Monday, November 28, 2011

Where did Jesus walk on the water?

I received a thoughtful e-mail asking a good question. While I'll answer the question online, this is one where a picture can actually be very helpful. So I thought it might be best to include the answer here.

Question: In mark 6:45-52 is the story of Jesus walking on water and hopping into the boat with the disciples. the passage says that the disciples where in the MIDDLE of the lake. From my understanding of where the disciples started from and where they were going, they should not be in the MIDDLE of the lake. I would like for you to explain to me where I am in error geographically. So far the best I can do is to think that the MIDDLE refers to the disciples being halfway to their destination, but I really do not think that this is a correct interpretation either. This has been bugging me for a while.

Answer: Thanks for the question! I believe the answer can be found by understanding the fluid nature of the Greek word mesos. It can mean "in the middle," but it doesn't have to refer to the exact geographical center of an area. It can also mean "in the midst." According to The Complete Word Study Dictionary, the use of mesos with the preposition en (i.e., en mesos, which is the phrase used in Mark 6:47) usually means "in the midst" or "among." They illustrate this use with the following passages from the Gospels.
Matthew 10:16 "Behold, I send you out as sheep in the midst of wolves"
Matthew 14:6 "the daughter of Herodias danced before them" (lit. "in the midst of them")
Matthew 18:2 "called a child to Himself and set him before them" (lit. "in the midst of them")
Matthew 18:20 "where two or three have gathered together in My name, there I am in their midst"
Mark 9:36 "taking a child, He set him before them (lit. "in the midst of them"), and taking him in His arms, He said to them"
Luke 2:46 "they found Him in the temple, sitting in the midst of the teachers"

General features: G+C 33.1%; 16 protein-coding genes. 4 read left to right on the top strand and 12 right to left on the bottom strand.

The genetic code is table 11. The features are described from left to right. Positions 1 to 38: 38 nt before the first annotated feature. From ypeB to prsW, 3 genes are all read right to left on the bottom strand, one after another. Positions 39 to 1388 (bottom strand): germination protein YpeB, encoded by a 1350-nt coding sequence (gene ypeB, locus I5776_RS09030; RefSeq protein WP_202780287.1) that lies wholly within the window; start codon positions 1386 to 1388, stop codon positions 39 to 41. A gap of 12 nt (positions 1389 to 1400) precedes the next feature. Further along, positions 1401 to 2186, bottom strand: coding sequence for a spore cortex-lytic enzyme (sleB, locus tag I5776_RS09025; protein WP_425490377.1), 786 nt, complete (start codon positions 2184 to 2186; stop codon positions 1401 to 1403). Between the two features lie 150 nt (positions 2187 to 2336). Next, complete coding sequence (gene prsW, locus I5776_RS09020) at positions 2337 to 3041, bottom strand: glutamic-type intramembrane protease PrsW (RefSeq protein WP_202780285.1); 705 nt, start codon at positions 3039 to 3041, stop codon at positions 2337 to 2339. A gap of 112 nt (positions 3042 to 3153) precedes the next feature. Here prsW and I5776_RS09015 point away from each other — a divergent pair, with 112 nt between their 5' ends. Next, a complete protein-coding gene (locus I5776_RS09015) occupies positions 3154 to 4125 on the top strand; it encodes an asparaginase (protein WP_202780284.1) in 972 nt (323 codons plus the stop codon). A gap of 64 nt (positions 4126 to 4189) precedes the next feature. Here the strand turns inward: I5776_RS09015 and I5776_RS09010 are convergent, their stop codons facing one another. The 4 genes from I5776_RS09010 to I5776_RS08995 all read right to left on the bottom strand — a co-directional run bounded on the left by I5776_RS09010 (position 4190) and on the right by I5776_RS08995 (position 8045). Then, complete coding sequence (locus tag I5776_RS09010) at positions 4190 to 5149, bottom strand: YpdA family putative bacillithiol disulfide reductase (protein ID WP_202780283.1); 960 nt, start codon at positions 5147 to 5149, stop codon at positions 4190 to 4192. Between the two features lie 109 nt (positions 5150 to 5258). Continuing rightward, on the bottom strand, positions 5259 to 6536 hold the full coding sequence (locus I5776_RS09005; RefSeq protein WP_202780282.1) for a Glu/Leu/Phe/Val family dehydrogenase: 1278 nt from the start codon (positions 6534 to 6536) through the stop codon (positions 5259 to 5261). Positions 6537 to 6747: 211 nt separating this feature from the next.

Luke 8:7 "And other seed fell among the thorns" (lit. "in the midst of the thorns")
Luke 10:3 "behold, I send you out as lambs in the midst of wolves"
Luke 22:27 "But I am among you (lit. "in the midst of you") as the one who serves"
Luke 22:55 "And after they had kindled a fire in the middle of the courtyard"
Luke 24:36 "He Himself stood in their midst"
John 8:3 "brought a woman caught in adultery, and having set her in the midst"

In these passages I think we can see that the normal understanding of the word is not "exact center" but "in the midst" in the sense of being surrounded by whatever it's in the midst of.

As we look at all the passages that record the incident with the disciples on the Sea of Galilee (Matthew 14; Mark 6; and John 6), I think they can be harmonized quite well. The feeding of the 5,000 took place on the NE side of the Sea of Galilee (to the east of Bethsaida), and the disciples were heading toward Capernaum, on the NW side of the lake (John 6:17). Jesus had advised them to take a route along the northern edge of the lake, which would have taken them by Bethsaida. But a strong wind was blowing against them, and it pushed them out into the center part of the lake. I say this for two reasons. First, John 6:19 says they had rowed "25 or 30 stadia." A stadia was 607 feet, so John said they had rowed somewhere between 2.9 and 3.4 miles. (Note that John is providing an approximation, saying the event happened around 3-3.5 miles from the point of origin. Second, Mark 6:53 tells us where they actually ended up. They landed at "Gennesaret." This is the Greek translation of the Hebrew word Kinneret, which is the Hebrew name for the Sea, the name of an OT city on the west side of the sea, and the name of the plain just to the south of that city. My point here is that the disciples ended up to the south and west of their original destination.

The photo at the top is a screen shot from Google Earth showing these locations. I've also drawn a line in the sea that is 3 miles long. The disciples were trying to row along the northern shore, but the wind was blowing them out into the lake. Rowing for three miles should have taken them almost to Capernaum, but they had been blown south so they were now "in the midst of the lake"…several miles off shore. After Jesus arrives on the scene, they finally made it to land, either at the site of Kinneret or on the Plain of Gennesaret.

Sorry to go into such detail, but I hope you find this explanation helpful!

Charlie

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